Signed first edition of Dennis Hopper’s photography book “Out of the Sixties” in very fine condition.   It was given to me as a gift over 20 years ago and has been wrapped in plastic (not a publishers wrap) and laid flat on a shelf ever since then.  There is a very slight, very small smudge on the front dust cover.  It is signed on the introduction page where he wrote about himself.  He signed it “D. Hopper”.  Price: $439.

This book is now listed on

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In September, 1959  I was packed and ready to go by rail to Northampton, Massachusetts to enter Smith College.  Until then I had never been east of Coeur d’Alene, Idaho.  And I had never been anywhere on my own.  I was a very protected young lady.  I clearly remember my mother saying to me as we waited for the Northern Pacific train to pull into the station: “I have taught you everything I can.  It’s now up to you.” 

I got on the train, exhilarated, waved to my parents and sisters, then over the next four days, watched America roll by.  The Rocky Mountains were just taller versions of the Cascades.  The plains of eastern Montana, however, were astounding: so flat it was possible to see the curve of the earth.   

In Chicago where I had a few hours layover, I was surprised to be waited on by a black salesclerk.  The dominant ethnic groups–and we never thought about people that way in those days–in Spokane and much of the Pacific Northwest  were Swedes and Norweigians.  The tiny black population of Spokane was almost invisible.  In Chicago they were very visible. 

I changed trains in Chicago and found myself on what could have been called  the “Eastern College Express”.  Somewhere in Montana, 3 or 4 young men heading for Harvard had boarded the train and we had talked.  Now there were dozens of students going to the colleges in New England.  We all identified ourselves, somehow or the other, and the midwest rolled by almost unobserved because there were so many new people to meet.

The train rolled through small midwest towns where laundry was waving on the clothes lines and past farm lands which could have been in the Willamette Valley where I spent much of my early life.   One thing I noticed immediately as the train crossed into Massachusetts was how close together towns were and how charming they looked, as if taken from a story book.  Over the next four years this lack of space–well, that was and is how I define it–made me eager to go back out West after I graduated.  I love the open spaces of the American West.  I love the idea that you can walk through forests or out into the desert and put your foot where no human being has ever stepped before.  I love being able to look around and see no evidence of human beings, only the land and the sky.  New England eventually began to feel very claustrophobic.   At the end of 4 years Smith College did, too.

(This post is part of an experimental memoir.  I teach memoir writing and will edit your memoir to make it better.  Learn more at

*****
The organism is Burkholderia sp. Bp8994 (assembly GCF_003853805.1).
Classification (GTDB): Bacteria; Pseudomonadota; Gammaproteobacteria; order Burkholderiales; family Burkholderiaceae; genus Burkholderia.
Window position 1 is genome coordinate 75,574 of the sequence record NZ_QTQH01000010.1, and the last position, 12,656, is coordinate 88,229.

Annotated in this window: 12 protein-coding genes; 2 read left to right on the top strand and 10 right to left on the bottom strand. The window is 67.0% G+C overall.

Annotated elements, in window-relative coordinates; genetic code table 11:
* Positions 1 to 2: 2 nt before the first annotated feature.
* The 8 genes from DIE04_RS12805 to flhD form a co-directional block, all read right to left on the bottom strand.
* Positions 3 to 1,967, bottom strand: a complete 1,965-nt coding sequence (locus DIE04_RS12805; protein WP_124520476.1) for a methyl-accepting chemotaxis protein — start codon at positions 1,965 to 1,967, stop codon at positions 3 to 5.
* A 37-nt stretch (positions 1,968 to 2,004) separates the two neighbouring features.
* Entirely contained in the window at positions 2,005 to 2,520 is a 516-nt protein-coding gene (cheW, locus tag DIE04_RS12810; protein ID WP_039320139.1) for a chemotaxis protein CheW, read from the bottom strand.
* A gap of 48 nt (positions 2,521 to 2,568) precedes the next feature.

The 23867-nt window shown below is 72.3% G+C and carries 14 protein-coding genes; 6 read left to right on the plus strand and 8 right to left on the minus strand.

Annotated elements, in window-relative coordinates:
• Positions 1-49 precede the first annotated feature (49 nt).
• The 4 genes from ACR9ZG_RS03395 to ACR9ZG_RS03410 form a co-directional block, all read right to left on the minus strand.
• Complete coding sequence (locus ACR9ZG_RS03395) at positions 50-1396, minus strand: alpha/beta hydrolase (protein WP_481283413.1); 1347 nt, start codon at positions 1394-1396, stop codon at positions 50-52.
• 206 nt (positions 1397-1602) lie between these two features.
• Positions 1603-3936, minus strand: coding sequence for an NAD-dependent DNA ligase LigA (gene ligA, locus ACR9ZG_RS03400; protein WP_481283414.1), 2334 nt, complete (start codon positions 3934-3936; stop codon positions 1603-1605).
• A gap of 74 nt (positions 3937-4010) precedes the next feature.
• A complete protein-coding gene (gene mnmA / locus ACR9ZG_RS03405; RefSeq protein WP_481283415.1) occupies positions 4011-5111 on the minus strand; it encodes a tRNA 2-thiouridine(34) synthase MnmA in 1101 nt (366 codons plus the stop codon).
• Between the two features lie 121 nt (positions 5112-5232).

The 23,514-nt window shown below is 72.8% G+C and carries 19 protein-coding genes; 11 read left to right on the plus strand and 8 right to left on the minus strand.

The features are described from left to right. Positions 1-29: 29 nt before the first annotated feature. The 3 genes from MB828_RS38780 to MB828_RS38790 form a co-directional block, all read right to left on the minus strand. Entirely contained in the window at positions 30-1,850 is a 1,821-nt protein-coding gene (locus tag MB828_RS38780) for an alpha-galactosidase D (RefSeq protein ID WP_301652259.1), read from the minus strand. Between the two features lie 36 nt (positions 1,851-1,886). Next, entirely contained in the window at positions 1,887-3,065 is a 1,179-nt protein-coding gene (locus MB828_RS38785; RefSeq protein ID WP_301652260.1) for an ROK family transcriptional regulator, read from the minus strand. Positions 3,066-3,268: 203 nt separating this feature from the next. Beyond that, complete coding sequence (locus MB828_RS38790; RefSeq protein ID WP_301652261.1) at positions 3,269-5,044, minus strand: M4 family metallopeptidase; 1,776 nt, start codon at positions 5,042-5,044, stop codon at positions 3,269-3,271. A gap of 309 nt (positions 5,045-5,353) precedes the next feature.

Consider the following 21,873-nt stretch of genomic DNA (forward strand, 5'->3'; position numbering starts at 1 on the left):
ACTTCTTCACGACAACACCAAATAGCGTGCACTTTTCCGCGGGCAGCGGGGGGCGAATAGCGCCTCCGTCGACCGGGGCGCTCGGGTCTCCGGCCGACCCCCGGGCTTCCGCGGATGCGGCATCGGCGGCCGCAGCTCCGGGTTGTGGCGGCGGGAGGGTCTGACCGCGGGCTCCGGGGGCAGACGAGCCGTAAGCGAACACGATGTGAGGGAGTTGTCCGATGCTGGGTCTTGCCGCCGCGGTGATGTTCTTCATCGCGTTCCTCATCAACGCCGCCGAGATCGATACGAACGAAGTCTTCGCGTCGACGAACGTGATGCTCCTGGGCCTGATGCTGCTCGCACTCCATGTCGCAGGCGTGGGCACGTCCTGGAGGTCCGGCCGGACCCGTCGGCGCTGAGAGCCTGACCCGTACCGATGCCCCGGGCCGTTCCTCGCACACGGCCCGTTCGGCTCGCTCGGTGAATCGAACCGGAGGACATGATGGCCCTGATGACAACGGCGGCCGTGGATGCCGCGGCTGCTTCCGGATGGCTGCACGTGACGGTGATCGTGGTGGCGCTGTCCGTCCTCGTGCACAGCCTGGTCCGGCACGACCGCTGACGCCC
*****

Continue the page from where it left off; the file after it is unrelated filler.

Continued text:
Doing time in Spokane

October 30, 2009

About six months ago I received a phone call from a woman who said she had been in the Class of ’59 at Lewis and Clark High School in Spokane.  And “We’re going to have a 50th reunion!!!!”   And “Do you plan to attend??!!” 

I laughed. 

Then told her:  “No, I do not plan to attend.  I spent 3 years living there a long, long time ago.  My life has been in another world.”

Undeterred, she chatted away about this person and that person who were coming to the reunion.  None of the names did more than faintly resonate in my memory.  It was as if I were listening to a total stranger rambling on about her high school years in a place I had never been.  I ended the conversation–and she was very persistent in trying to get me to say “Yes”–with the suggestion that she send me whatever information she had.

When the package showed up in my mailbox it was even funnier.  One of the events scheduled was a luncheon based on what Spokane Grade School a person had attended.  Grade school?!?   That left no doubt that the people organizing the reunion were born and raised in Spokane and never left.  Spokane Lifers. 

My family moved to the South Side of Spokane–which in those days was the best part of the city–the summer before I entered 10th grade.   I hated the place–primarily because it was new to me.  Suddenly, I went from being a very popular girl in a tiny high school (fewer than 300 students) in Dayton, Oregon to being a new girl in a large (over 2,000 students) urban high school where I knew absolutely no one. 

The teenagers at Lewis and Clark high school were like those in the movie, American Graffiti.  There were the cool kids.  There were the outsiders.  There were social clubs–I was invited to join one my senior year, but by then I knew I was on my way out of Spokane, so I turned them down. 

 There were dances in ballrooms and country barns. 

There were summer days spent hanging out at the city pool and taking tennis lessons and getting a sun tan.